ClusterPuck 99 Review: Drop The Puck
If there’s one complaint that I have as a primarily PC gamer, it’s that there aren’t many sports games on the PC. Sure, there’s FIFA and NBA 2K but there’s no Madden, no MLB (okay, it’s basically PlayStation exclusive but you know what I’m getting at) and no NHL. That last one’s really burning me because I willingly played those NHL game re-skins that EA was putting out for PC from NHL 07 to NHL 09. And, no, eSports doesn’t count because the vs. AI modes of MOBAs and CS:GO aren’t particularly fun and the AI kicks my ass repeatedly at SC2.
And that brings me to ClusterPuck 99. With sports games lacking on PC and licenses for pro sports costing an obscene amount of money, devs have to be creative with sports games. And that’s exactly what PHL Collective have done with ClusterPuck 99. They’ve taken the important parts of hockey and soccer and distilled it down to the essential experience. Then they went mental and added spikes and turbo pads and death. You know, the important part of sport.
ClusterPuck 99 is designed as a local multiplayer game with support for up to eight players with controllers and up to 16 in total with AI players. You can take your game on to twenty maps of varying degrees of difficulty and insanity with the objective of outscoring the competition in a timed game (of up to ten minutes) or an untimed game with a goal limit (first to up to 10 wins).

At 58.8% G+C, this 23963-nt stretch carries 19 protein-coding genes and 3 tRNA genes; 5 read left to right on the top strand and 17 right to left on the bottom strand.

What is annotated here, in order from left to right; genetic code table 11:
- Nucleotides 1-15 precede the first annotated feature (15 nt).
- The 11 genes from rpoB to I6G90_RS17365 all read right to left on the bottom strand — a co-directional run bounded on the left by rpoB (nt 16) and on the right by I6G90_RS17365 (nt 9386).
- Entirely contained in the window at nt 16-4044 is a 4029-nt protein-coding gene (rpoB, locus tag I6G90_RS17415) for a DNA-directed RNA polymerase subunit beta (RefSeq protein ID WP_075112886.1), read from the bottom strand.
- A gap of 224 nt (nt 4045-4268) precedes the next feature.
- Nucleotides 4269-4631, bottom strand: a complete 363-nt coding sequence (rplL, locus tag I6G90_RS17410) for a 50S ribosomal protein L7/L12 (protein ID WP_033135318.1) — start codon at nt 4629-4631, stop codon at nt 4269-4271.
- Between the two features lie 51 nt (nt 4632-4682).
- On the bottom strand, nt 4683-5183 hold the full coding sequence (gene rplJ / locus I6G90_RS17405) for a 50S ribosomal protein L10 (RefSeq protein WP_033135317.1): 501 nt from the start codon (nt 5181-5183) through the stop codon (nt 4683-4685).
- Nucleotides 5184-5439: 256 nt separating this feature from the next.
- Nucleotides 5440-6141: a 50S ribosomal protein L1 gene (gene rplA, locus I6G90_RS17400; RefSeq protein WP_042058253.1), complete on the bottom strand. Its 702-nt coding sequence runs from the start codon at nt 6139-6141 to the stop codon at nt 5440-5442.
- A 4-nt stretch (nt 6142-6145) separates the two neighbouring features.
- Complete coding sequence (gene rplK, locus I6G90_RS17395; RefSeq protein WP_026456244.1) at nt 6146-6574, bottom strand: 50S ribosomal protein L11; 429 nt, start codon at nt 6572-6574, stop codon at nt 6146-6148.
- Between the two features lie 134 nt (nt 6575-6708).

The controls are very simple. Move your puck with the left stick, aim with the right, charge a shot with the left bumper and shoot or check with the right bumper. The latter two controls are also on the B and A buttons while moving and aiming/shooting can be done with the keyboard and mouse, respectively. Personally, I think CP99 is best played with a controller but there’s nothing stopping you from trying with a mouse and keyboard.
The long and short of the game is that two teams (of players that look like circles) attempt to get a ball into the opposing team’s goal. What keeps the game mixed up is the variety of maps. There are about half-a-dozen “competitive” maps have two goals, walls and a variety different layouts to mix-up gameplay. For example, the “Boring” map that looks a bit like a rectangular hockey rink isn’t prone to high scoring games but the other layouts, like the U-shaped map, open up the game to more mistakes and more bounces that lead to more scoring.
If you want more scoring and more insanity, there are the “Classic” maps. I prefer to think of them as the arcade maps. There is a much greater variety in the layouts of the fields. There are varying shapes and walls creating obstacles in getting around that you can also use to your advantage. There are also turbo pads, bouncy bumpers and death spikes to either throw you around the map or kill you. Usually, they combine to kill you.
As much as I like playing the competitive maps, the Classic maps are so much fun to play. These maps force the mistakes that open up the scoring. While a bad bounce will lead to a goal on a competitive map, an ill-timed turbo pad or bounce off a bumper or a shove into some spikes can turn the tide of a match leading to high-scoring, back-and-forth matches. I love being able to play the AI in a two-minute match and watching the lead bounce back-and-forth before a 6-5 win or loss. It’s exciting and unpredictable which makes for loads of fun.
And despite the fact that the game is built around local multiplayer, the replayability is pretty good when just doing battle with the AI. With all of the maps, three difficulty levels, different win conditions and the ability to select the number of players on each side allows you to mix up the games enough that the game feels fresh even beyond the normal replayability of a sports game.